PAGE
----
Appointments leave Glide without United Methodist pastor

Singer Michael Franti joins the rally for Glide Memorial United Methodist Church in front of San Francisco’s City Hall on June 21. Photo by Beth Frankland
Singer Michael Franti joins the rally for Glide Memorial United Methodist Church in front of San Francisco’s City Hall on June 21. Photo by Beth Frankland

Glide Memorial United Methodist Church, one of the denomination’s largest churches with a weekly attendance of over 1,800, will be without a United Methodist pastor effective July 1.

United Methodist Bishop Minerva Carcaño, episcopal leader of the California-Nevada Annual Conference is conducting a ministry assessment of the church under disciplinary paragraph 213. The church was already without a lead pastor because the Rev. Jay Williams resigned in April.

“The California-Nevada Conference of The United Methodist Church has a long-standing commitment of support for Glide Memorial United Methodist Church’s work with the poor and vulnerable of the Tenderloin District and the greater San Francisco community. The conference’s commitment of support for this work stands today. The concerns that I and the leadership of the California-Nevada Conference have are related to the church life of this congregation,” wrote Carcaño in a letter released June 23.

The Rev. Theon Johnson III and the Rev. Angela Brown, the associate pastors, are being reassigned.

In announcing his decision to leave, Williams said the organizational structure, comprising the Glide Foundation and Glide Memorial Church, made him “lead pastor in name only.”

“While I love Glide, I do not love its organizational structure,” he said on April 15. “Dynamics in the current configuration prohibited me from leading fully as a trained Christian theologian called to ordained ministry as an elder in The United Methodist Church.”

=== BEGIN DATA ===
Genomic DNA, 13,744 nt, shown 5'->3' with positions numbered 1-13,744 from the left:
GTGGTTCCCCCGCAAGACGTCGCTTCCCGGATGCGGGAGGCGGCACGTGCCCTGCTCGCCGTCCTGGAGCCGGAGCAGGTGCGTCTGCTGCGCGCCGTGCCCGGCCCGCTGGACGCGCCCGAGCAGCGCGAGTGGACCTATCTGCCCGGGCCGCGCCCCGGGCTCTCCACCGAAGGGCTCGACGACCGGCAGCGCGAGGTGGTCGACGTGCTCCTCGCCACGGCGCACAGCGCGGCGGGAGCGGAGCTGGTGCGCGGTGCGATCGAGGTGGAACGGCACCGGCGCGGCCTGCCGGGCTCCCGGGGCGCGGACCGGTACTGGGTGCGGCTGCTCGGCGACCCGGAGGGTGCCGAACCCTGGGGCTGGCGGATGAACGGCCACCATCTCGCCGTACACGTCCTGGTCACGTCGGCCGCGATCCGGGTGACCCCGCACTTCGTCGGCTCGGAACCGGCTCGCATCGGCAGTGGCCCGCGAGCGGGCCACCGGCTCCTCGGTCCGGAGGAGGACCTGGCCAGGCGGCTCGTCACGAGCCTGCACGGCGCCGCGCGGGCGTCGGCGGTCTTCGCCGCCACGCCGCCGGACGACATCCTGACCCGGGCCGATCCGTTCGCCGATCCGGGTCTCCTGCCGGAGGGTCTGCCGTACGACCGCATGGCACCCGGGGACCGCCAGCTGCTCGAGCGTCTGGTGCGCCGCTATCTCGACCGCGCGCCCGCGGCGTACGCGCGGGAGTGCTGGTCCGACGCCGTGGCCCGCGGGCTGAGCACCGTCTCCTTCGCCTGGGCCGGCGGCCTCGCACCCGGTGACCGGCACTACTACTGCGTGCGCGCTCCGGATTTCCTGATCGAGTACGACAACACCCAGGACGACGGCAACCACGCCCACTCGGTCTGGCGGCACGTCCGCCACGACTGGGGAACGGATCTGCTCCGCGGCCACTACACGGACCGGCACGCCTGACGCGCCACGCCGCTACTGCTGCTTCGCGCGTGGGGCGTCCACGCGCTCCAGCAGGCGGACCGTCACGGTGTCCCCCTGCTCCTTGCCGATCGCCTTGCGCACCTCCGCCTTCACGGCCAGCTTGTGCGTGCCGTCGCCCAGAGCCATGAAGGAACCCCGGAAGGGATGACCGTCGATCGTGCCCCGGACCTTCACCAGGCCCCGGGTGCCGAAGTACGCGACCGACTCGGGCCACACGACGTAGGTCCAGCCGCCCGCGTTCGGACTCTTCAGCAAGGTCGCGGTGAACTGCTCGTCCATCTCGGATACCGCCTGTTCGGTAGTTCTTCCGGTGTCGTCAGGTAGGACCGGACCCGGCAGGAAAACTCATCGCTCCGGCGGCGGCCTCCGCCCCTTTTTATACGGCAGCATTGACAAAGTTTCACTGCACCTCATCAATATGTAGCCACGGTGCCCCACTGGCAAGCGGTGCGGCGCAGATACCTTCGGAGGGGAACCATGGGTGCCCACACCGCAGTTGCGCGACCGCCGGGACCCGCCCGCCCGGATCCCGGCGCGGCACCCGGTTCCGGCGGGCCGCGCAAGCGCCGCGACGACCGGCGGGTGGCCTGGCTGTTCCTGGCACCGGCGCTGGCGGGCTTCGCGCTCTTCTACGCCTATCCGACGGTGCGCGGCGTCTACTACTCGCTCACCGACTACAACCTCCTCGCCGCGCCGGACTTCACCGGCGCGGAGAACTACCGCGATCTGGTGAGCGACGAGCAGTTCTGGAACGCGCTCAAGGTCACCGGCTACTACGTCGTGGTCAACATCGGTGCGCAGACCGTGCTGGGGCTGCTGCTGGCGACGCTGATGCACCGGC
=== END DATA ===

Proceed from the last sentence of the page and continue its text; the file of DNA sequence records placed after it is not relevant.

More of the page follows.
Williams will be lead pastor of Union United Methodist Church in Boston effective July 1.

The Rev. Staci Current. Photo courtesy of the California-Nevada Annual Conference.

The Rev. Staci Current. Photo courtesy of the California-Nevada Annual Conference.

The Rev. Staci Current, Bay District superintendent, said she will be working with the church to bring in guest preachers and speakers until the church can organize itself as mandated by the denomination’s Book of Discipline.

“It is not helpful to appoint a pastor when they cannot lead,” Current said in an interview with United Methodist News Service.

Karen J. Hanrahan, president and chief executive officer of Glide, said the executive leadership at the church has been in conversation with Current and Carcaño for months, but she was “blindsided” by the announcement made last weekend.

In her letter, Carcaño said the greatest majority of participants at Glide’s Sunday Celebrations — the regular Sunday service — claim other faiths besides United Methodist. Baptisms are conducted periodically but in the name of people rather than from a Christian understanding, she said. And she added that Holy Communion was dropped but introduced back this spring, outside of the Celebration gatherings.